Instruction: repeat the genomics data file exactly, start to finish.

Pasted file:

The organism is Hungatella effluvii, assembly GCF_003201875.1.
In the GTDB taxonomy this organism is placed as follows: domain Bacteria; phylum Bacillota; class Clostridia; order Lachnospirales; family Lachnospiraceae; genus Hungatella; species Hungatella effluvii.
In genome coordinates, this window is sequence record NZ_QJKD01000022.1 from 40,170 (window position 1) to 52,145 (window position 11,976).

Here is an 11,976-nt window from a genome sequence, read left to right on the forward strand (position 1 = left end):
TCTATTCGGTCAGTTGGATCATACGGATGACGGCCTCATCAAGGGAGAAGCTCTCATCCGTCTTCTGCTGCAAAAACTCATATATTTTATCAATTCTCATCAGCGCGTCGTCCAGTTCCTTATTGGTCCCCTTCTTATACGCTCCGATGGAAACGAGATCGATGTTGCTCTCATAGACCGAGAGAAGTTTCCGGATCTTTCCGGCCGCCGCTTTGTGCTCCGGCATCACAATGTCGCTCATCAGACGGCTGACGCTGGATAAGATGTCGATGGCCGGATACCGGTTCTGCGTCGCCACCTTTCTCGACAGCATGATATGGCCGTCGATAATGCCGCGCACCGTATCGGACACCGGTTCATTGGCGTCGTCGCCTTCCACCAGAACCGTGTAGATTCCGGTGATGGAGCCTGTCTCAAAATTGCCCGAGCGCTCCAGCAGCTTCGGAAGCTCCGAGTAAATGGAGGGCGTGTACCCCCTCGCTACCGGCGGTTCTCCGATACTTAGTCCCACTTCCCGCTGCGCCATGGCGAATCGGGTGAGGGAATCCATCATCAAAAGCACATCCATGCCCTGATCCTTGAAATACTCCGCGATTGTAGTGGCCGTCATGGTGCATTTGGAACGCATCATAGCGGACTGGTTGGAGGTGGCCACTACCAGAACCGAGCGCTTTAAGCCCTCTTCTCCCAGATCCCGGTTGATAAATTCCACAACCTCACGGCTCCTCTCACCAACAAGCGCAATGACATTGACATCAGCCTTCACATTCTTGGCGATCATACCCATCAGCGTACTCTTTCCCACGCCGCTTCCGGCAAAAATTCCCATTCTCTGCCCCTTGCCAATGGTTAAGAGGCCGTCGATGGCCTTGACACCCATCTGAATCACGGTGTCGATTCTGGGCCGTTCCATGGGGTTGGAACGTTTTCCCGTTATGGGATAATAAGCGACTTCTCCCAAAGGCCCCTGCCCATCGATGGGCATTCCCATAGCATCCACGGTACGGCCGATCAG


The organism is Hungatella effluvii, assembly GCF_003201875.1.
In the GTDB taxonomy this organism is placed as follows: domain Bacteria; phylum Bacillota; class Clostridia; order Lachnospirales; family Lachnospiraceae; genus Hungatella; species Hungatella effluvii.
In genome coordinates, this window is sequence record NZ_QJKD01000022.1 from 40,170 (window position 1) to 52,145 (window position 11,976).

Here is an 11,976-nt window from a genome sequence, read left to right on the forward strand (position 1 = left end):
TCTATTCGGTCAGTTGGATCATACGGATGACGGCCTCATCAAGGGAGAAGCTCTCATCCGTCTTCTGCTGCAAAAACTCATATATTTTATCAATTCTCATCAGCGCGTCGTCCAGTTCCTTATTGGTCCCCTTCTTATACGCTCCGATGGAAACGAGATCGATGTTGCTCTCATAGACCGAGAGAAGTTTCCGGATCTTTCCGGCCGCCGCTTTGTGCTCCGGCATCACAATGTCGCTCATCAGACGGCTGACGCTGGATAAGATGTCGATGGCCGGATACCGGTTCTGCGTCGCCACCTTTCTCGACAGCATGATATGGCCGTCGATAATGCCGCGCACCGTATCGGACACCGGTTCATTGGCGTCGTCGCCTTCCACCAGAACCGTGTAGATTCCGGTGATGGAGCCTGTCTCAAAATTGCCCGAGCGCTCCAGCAGCTTCGGAAGCTCCGAGTAAATGGAGGGCGTGTACCCCCTCGCTACCGGCGGTTCTCCGATACTTAGTCCCACTTCCCGCTGCGCCATGGCGAATCGGGTGAGGGAATCCATCATCAAAAGCACATCCATGCCCTGATCCTTGAAATACTCCGCGATTGTAGTGGCCGTCATGGTGCATTTGGAACGCATCATAGCGGACTGGTTGGAGGTGGCCACTACCAGAACCGAGCGCTTTAAGCCCTCTTCTCCCAGATCCCGGTTGATAAATTCCACAACCTCACGGCTCCTCTCACCAACAAGCGCAATGACATTGACATCAGCCTTCACATTCTTGGCGATCATACCCATCAGCGTACTCTTTCCCACGCCGCTTCCGGCAAAAATTCCCATTCTCTGCCCCTTGCCAATGGTTAAGAGGCCGTCGATGGCCTTGACACCCATCTGAATCACGGTGTCGATTCTGGGCCGTTCCATGGGGTTGGAACGTTTTCCCGTTATGGGATAATAAGCGACTTCTCCCAAAGGCCCCTGCCCATCGATGGGCATTCCCATAGCATCCACGGTACGGCCGATCAG